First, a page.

Dating is a stage of romantic relationships in humans whereby two people meet socially with the aim of each assessing the other's suitability as a prospective partner in an intimate relationship or marriage.
It is a form of courtship, consisting of social activities done by the couple, either alone or with others.
In the mid-twentieth century, the advent of birth control as well as safer procedures for abortion changed the equation considerably, and there was less pressure to marry as a means for satisfying sexual urges.
Dating as an institution is a relatively recent phenomenon which has mainly emerged in the last few centuries.
From the standpoint of anthropology and sociology, dating is linked with other institutions such as marriage and the family which have also been changing rapidly and which have been subject to many forces, including advances in technology and medicine.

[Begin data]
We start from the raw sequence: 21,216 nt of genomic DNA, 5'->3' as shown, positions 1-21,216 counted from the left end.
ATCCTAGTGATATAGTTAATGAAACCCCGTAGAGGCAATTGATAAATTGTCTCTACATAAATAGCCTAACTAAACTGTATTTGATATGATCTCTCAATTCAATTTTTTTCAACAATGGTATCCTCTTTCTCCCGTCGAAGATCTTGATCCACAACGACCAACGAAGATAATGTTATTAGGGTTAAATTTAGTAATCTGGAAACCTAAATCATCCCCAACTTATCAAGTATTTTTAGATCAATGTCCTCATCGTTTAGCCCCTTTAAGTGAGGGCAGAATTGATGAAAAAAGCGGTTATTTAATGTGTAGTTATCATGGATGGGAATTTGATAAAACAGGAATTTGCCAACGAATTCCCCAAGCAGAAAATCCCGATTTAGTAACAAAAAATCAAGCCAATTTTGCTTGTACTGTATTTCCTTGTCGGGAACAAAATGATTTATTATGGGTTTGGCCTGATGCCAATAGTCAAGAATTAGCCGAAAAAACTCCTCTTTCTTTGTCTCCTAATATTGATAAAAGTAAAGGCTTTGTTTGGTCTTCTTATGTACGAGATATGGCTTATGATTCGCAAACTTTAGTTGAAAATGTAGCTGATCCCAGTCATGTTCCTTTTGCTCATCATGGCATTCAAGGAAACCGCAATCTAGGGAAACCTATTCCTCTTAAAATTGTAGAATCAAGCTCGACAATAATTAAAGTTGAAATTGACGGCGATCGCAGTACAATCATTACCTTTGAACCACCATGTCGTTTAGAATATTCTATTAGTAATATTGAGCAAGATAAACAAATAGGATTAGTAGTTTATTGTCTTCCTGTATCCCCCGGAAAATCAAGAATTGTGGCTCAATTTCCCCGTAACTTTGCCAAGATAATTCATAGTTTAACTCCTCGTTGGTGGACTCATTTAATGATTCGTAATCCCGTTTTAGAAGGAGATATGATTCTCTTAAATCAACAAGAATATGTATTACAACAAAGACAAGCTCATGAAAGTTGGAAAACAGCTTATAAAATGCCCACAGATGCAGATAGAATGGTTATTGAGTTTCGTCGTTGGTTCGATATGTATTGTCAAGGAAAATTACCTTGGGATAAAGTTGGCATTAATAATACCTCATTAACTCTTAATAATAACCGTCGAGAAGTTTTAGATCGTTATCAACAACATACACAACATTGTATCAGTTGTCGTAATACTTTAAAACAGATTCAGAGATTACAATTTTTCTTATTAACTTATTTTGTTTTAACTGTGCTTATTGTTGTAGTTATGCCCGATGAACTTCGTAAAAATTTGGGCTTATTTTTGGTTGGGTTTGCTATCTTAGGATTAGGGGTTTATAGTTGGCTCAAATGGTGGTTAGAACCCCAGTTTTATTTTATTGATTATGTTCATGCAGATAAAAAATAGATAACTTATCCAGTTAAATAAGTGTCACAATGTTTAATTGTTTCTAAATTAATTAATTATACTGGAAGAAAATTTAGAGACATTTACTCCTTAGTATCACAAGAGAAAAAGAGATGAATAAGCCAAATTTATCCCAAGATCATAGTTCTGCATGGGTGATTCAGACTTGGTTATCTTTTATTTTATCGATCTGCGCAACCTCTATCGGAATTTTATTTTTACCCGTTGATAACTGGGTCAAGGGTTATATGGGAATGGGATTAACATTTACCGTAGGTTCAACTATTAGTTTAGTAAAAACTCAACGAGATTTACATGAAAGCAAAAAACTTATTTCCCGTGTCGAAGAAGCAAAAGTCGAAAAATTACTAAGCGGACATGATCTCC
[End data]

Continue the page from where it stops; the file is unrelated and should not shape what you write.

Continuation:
However, one particularity of the human species is that pair bonds are often formed without necessarily having the intention of reproduction.
In modern times, emphasis on the institution of marriage, generally described as a male-female bond, has obscured pair bonds formed by same-sex and transsexual couples, and that many heterosexual couples also bond for life without offspring, or that often pairs that do have offspring separate.
The protocols and practices of dating, and the terms used to describe it, vary considerably from country to country and over time.